comparing the second external address to the first address;
not changing the first address in the volatile memory circuit when the second external address matches the first address;
storing the second data word in the volatile memory circuit; and
storing the second data word in the nonvolatile memory circuit at the second external address.
7. A method as in claim 1, comprising the stop of producing a control signal at the volatile memory circuit in response to the step of comparing, the control signal arranged to control data production by the nonvolatile memory circuit.
8. A method of operating a memory circuit, comprising the steps of:
storing a first data word at a first address in a first memory circuit;
storing the first address and the first data word in a second memory circuit;
enabling the first and second memory circuits;
applying a first external address to the second memory circuit;
comparing the first external address to the first address;
disabling the first memory circuit in response to the step of comparing when the first external address matches the first address;
producing the first data word from the second memory circuit on a data bus when the first external address matches the first address; and
producing the first data word from the first memory circuit on the data bus when the first external address does not match the first address.
9. A method as in claim 8, wherein the first memory circuit is a ferroelectric memory circuit.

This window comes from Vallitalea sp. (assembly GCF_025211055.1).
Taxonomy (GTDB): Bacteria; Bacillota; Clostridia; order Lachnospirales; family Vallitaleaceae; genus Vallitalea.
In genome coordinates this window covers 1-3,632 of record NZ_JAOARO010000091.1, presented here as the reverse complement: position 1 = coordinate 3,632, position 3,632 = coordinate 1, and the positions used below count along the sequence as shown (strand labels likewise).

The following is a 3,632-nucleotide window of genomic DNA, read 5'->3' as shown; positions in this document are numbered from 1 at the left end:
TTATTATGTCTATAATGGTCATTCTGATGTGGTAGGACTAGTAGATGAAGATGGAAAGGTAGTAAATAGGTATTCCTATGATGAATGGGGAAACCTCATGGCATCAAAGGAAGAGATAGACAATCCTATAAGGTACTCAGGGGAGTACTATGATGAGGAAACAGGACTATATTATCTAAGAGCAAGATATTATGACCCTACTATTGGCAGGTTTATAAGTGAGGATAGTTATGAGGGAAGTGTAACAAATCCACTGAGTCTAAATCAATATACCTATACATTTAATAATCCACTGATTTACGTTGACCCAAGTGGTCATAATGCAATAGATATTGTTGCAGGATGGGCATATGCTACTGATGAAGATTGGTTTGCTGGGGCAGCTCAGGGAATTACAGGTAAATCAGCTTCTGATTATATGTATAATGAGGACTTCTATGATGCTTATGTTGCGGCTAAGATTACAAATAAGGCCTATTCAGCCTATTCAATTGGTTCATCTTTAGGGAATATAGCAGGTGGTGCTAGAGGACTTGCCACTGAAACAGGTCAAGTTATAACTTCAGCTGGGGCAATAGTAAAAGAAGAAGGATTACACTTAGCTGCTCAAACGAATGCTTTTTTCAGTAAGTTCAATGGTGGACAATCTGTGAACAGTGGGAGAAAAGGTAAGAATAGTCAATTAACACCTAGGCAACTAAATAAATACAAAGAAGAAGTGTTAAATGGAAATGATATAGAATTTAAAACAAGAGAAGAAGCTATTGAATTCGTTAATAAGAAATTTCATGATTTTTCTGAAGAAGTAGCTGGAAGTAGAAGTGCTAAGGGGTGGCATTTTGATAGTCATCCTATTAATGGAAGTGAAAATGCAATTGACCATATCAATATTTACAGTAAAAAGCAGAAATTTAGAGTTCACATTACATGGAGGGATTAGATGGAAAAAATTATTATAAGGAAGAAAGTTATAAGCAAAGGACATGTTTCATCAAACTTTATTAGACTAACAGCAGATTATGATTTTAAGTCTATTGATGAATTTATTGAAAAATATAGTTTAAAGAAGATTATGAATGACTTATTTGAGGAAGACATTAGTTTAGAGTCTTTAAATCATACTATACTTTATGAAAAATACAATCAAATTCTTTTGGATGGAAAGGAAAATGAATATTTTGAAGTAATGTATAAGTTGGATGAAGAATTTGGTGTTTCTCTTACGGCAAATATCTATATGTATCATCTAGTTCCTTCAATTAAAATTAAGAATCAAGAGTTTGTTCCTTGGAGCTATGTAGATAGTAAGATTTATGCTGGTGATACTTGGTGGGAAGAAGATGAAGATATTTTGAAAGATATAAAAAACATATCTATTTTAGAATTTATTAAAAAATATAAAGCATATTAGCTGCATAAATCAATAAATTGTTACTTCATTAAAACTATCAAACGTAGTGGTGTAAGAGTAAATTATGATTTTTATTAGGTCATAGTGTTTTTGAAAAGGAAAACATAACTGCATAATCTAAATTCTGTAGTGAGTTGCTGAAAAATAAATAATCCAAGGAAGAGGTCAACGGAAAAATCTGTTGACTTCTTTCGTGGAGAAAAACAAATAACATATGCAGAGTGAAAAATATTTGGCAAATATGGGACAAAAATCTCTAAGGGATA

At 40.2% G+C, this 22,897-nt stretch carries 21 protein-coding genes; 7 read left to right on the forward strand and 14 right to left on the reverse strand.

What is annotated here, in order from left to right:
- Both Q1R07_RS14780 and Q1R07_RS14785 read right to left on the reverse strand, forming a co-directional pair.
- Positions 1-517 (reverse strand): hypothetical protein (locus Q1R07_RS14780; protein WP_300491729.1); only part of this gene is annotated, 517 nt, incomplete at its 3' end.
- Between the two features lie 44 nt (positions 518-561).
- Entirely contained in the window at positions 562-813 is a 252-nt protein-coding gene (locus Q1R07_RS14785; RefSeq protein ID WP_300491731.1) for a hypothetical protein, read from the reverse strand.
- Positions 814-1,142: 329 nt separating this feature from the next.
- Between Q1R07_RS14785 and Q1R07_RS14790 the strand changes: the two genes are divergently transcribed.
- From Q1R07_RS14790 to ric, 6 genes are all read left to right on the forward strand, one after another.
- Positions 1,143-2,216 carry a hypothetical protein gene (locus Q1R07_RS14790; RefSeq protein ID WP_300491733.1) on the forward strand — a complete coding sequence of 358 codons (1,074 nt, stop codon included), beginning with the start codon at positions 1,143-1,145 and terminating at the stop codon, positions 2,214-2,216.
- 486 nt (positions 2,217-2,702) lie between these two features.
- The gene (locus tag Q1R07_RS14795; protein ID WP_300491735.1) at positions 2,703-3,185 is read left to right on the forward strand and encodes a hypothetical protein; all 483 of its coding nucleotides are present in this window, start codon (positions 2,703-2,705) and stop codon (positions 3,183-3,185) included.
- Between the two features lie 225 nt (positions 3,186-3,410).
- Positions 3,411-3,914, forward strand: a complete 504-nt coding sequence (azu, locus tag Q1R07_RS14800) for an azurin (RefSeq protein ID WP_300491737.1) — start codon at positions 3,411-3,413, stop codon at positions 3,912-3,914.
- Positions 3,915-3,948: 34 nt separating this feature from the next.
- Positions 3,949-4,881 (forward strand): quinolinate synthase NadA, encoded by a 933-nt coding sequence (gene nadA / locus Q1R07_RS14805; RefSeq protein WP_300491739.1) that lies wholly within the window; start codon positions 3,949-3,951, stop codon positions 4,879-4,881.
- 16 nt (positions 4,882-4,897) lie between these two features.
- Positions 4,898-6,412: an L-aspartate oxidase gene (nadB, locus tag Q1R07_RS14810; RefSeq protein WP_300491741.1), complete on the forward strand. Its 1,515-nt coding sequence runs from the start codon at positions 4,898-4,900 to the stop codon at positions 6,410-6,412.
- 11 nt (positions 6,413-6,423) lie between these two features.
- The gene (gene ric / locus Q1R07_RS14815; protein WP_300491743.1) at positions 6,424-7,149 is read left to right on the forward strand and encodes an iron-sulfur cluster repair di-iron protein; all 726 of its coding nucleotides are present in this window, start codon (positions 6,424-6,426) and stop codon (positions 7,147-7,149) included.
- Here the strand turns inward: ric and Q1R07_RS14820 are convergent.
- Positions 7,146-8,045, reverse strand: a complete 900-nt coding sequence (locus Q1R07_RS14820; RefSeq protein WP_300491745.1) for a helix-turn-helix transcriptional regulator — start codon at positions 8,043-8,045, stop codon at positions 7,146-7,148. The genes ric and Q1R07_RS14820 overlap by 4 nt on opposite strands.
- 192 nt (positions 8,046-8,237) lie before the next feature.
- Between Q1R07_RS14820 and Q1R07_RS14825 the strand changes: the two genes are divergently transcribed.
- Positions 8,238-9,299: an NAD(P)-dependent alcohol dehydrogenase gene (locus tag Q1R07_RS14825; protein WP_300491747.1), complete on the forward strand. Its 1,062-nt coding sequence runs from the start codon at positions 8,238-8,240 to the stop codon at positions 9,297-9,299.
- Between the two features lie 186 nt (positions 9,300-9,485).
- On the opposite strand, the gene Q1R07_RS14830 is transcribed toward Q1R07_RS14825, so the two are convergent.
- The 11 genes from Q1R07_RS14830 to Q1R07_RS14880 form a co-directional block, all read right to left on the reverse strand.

10. A method as in claim 8, comprising the step of detecting an invalid address in the second memory circuit.
11. A method as in claim 8, comprising the step of storing the first external address and the first data word in the second memory circuit when the first external address does not match the first address.
12. A method as in claim 8, comprising the steps of:
pointing to an address in the second memory circuit with an address pointer;
changing the address pointer when the first external address does not match the first address.
13. A method as in claim 8, comprising the steps of:
applying a second external address to the first memory circuit and to the second memory circuit;
applying a second data word to the first memory circuit and to the second memory circuit;
comparing the second external address to the first address;
not changing the first address in the second memory circuit when the second external address matches the first address;
changing the first address to the second external address in the second memory circuit when the second external address does not match the first address;
storing the second data word in the second memory circuit; and
storing the second data word in the first memory circuit at the second external address.
14. A method as in claim 8, comprising the step of producing a control signal at the second memory circuit in response to the step of comparing, the control signal arranged to control data production by the first memory circuit.